Plans for a £17million student flats complex in Exeter city centre have been unanimously rejected by councillors.
Proposals for Walnut Gardens, off St David’s Hill and Hele Road, would have seen the former BBC studio and Beech Hill House demolished.
A five-storey block of flats with a 166 bed spaces, 138 student bedrooms within cluster flats, 19 self-contained studio flats and nine accessible studios was proposed.
A gym and a cinema were included as part of the plans that target the ‘mid to upper end’ of the student market.
Crosslane Student Development’s blueprints were recommended for approval at Monday night’s Exeter City Council planning committee meeting.
However, members rounded on the scheme and rejected it on the grounds of scale and massing, the design of the building and the imbalance it would have on the community.
Planning officers earlier this year rejected a larger scheme for the site that would have seen 192 bedspaces provided. An appeal has been lodged against that refusal.
Lisa Timberlake, senior development manager for Crosslane, told the committee that the tenancy agreements require high standards of behaviour from students.
She said there is a still a demand for good-quality student accommodation where people want to live.
She added that this was a car-free development, it would have a negligible impact compared with the existing use.
But councillors and residents were concerned about the growing imbalance in the city centre wards and the impact another student flats block would have on St David’s.
Councillor Luke Sills said: “No ward has been hit so hard with so many student flats and the building of the uninspiring tower blocks that is having a negative impact as St David’s.
“Many of the original objections to the original application still stand and none of that has changed. There have been over 50 letters of objections and zero letters of support.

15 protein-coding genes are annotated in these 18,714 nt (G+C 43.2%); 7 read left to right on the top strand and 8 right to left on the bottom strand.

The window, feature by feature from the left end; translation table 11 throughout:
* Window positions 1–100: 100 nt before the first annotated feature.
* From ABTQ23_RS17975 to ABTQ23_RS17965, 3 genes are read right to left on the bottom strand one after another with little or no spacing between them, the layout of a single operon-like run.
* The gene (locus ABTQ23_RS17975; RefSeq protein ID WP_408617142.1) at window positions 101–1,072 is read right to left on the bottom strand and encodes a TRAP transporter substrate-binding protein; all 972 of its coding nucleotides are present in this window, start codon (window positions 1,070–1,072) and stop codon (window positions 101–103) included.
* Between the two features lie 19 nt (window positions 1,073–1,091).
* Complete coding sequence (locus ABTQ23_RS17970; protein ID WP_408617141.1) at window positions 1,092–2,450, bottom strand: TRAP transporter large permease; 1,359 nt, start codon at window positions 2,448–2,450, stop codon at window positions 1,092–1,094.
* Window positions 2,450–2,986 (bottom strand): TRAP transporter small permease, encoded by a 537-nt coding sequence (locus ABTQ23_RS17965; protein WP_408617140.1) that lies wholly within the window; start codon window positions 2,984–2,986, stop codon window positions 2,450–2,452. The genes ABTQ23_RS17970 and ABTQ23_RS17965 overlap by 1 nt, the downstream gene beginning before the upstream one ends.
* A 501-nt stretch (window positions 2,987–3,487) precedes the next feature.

“The developers have not truly responded to the reasons for refusal and have put in a last-ditch attempt to force this through despite the opposition.
“St David’s has suffered enough of the burden of the university’s expansion. I strongly recommend that you refuse the application.”
His fellow ward councillor Diana Moore added: “If this proceeds it will increase numbers of the transient communities that will further imbalance the community. There isn’t the proper infrastructure to improve the function of the area to allow this development.”
Local resident Jill Hughes added: “This will have a considerable impact on us. It is inappropriate for the neighbourhood and the location. A student lifestyle is not compatible with the area.”
Recommending that the committee reject the application, Cllr Rachel Sutton said that the ‘budget hotel design’ doesn’t add quality to the city and she was not happy about the scale and massing – with just 26 bed spaces lost from the original scheme.
She added: “What is proposed here is not making a positive contribution to what is a historic and interesting part of the city.”
Leader of the council Cllr Phil Bialyk said: “The university is a very important part of the city, but I am thinking about the area, and this does not feel right to me. I don’t think this is appropriate.
“The scale and massing is not right and this would not be healthy for the heart of St David’s.
“It is not easy to be rejecting student accommodation as they are coming and if there is no purpose-built accommodation then they will go into houses, but this is not the answer in my view and I cannot support this.
“They need to go back and think again as what we don’t want is ghettoizing small communities and take them out of the hands of residents.”
Cllr David Harvey added: “The blocks are touted as an addition to the city but this is just an addition to developers’ profits.
“There are undoubted benefits that they do bring but this is too much in the wrong place.”
Planning officers had recommended that the application be approved, saying that the changes made to the initial application were acceptable and the scheme has been sufficiently reduced in overall height to provide a more sympathetic form of development.
But councillors were still concerned about the scale and massing and the design of the blocks, plus the impact it would have on the community, and unanimously rejected the plans.